jmforge
03-11-2012, 04:34 AM
Nope, 660hp version of the regular V-10. The "bad" news is that the new Viper, which will NOT be badged as a Dodge anymore, but as the first of the new SRT brand, will have ABS, traction/stability control and other evil modern supercar gadgetry. It will initially be offered with a 6 speed manual to be followed by a 7 speed dual clutch paddle shift gearbox. It is not going to be based on the Alfa-Romeo 8C chassis as originally rumored but on an updated and lightened version of the current car. That would have probably jacked the price WAY up had they used the Alfa as the starting point. That thing sold for like $250K in the hardtop version.
A 10 cylinder hybrid you say?

WildBoar
03-11-2012, 09:57 AM
...and other evil modern supercar gadgetry...It's always a shame to see things like that happen. But I guess so many people who buy them wind up looping into guardrails they need to make sure the car owners are protected from themselves. I remember that being an issue in the mid-90s w/ the newer corvettes. The first generation that came with traction control had well over 300 hp. The traction control could be turned on or off (fully defeated). Drivers were stuffing the cars after turning off the traction control. A friend of a friend looped his off the road and into the trees the first week he owned it. He was showing off the car to the mutual friend at the time :)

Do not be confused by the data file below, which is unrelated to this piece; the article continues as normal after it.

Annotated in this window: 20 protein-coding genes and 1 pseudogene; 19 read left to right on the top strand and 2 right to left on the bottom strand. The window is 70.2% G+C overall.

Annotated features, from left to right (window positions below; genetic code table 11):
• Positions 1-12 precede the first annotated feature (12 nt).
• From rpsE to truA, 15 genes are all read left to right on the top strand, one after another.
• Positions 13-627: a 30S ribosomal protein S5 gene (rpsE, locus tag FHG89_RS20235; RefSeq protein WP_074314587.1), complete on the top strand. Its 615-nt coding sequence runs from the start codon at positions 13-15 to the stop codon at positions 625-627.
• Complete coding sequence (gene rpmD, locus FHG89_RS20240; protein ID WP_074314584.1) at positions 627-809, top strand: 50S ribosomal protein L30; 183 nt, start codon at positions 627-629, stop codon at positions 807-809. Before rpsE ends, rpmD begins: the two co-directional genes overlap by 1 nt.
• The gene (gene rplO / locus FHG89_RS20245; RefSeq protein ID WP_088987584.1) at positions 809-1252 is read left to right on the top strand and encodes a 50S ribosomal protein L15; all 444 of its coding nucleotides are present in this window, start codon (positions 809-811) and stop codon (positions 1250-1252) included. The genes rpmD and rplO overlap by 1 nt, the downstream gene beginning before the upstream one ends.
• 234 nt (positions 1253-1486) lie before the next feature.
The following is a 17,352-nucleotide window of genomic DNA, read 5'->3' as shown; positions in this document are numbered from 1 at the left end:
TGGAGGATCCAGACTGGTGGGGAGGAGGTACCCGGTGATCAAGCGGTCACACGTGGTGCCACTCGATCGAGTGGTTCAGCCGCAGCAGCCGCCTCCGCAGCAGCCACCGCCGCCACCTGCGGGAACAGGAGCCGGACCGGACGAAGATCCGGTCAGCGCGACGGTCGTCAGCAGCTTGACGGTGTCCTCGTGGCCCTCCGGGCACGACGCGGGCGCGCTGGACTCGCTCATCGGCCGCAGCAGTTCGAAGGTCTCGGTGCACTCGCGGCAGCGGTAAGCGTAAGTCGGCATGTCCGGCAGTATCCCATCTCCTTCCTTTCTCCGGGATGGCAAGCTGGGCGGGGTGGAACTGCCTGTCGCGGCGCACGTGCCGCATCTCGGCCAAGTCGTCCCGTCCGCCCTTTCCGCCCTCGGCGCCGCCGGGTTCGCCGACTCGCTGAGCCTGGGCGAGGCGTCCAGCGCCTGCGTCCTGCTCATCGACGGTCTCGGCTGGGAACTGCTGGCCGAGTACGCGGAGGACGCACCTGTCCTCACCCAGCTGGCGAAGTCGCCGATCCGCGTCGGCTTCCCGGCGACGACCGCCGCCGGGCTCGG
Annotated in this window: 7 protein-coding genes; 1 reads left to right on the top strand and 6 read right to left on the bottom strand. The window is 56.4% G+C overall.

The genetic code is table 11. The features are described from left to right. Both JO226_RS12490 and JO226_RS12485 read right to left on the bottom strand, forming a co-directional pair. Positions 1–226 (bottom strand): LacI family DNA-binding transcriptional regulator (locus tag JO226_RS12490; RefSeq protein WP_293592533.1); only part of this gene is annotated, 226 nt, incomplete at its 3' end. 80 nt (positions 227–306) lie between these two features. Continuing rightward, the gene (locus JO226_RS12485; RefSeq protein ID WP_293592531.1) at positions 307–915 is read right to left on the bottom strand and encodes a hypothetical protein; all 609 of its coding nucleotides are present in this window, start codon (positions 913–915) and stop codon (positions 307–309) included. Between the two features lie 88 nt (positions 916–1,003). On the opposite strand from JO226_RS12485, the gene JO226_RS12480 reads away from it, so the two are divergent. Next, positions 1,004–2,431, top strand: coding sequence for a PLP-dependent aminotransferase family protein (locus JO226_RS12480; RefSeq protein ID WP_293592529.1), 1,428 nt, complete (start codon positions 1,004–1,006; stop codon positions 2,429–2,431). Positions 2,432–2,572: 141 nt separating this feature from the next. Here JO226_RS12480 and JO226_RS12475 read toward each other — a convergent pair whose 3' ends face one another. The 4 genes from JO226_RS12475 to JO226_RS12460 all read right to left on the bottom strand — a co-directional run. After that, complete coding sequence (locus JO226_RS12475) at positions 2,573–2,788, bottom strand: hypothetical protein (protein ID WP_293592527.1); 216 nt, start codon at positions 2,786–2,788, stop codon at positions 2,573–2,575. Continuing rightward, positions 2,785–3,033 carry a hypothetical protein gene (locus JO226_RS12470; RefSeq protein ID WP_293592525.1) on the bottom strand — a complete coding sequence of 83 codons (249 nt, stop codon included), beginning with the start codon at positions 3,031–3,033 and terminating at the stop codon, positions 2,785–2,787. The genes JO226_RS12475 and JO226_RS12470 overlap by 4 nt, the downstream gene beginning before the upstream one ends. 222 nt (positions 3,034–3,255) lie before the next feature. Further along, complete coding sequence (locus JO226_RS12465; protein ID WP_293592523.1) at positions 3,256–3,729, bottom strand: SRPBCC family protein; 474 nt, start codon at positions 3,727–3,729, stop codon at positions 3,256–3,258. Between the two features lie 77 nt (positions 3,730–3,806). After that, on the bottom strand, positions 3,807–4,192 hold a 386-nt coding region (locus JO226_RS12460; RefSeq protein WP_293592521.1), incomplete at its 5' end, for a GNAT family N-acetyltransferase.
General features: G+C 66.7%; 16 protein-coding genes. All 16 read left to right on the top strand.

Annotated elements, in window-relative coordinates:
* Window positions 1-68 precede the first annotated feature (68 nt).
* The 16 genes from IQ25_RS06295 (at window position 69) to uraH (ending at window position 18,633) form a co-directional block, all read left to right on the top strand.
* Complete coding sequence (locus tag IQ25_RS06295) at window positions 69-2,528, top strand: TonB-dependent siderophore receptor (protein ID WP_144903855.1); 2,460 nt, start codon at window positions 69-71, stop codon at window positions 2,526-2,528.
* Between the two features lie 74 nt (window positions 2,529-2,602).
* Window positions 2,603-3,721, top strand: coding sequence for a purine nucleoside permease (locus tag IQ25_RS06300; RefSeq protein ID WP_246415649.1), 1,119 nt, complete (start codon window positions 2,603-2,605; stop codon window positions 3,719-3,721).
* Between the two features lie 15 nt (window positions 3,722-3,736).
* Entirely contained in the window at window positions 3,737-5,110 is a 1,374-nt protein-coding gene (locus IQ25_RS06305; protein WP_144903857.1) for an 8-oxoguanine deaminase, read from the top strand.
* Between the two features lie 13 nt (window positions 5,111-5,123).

Thankfully continued development of these systems in higher-end cars is resulting in less-intrusive versions that truly only kick in when things are starting to go horribly wrong. Hopefully that technology will get inexpensive enough it will trickle down to everyday cars so you can still have fun with them on highway ramps, etc. (not that, uh, I would ever do something like that)

Cars are like kitchen knives. The people who can afford the really, really expensive, high performance ones are the people who are least likely to need the performance in the first place! and the ones who can really benefit from it are usually the ones with the least chance of being able to afford them.

RobinW
03-11-2012, 11:42 AM
As much as i would have liked to bring a Camaro SS back to Sweden, my wife pointed out three valid points
1) There is no room in the garage unless i loose some bikes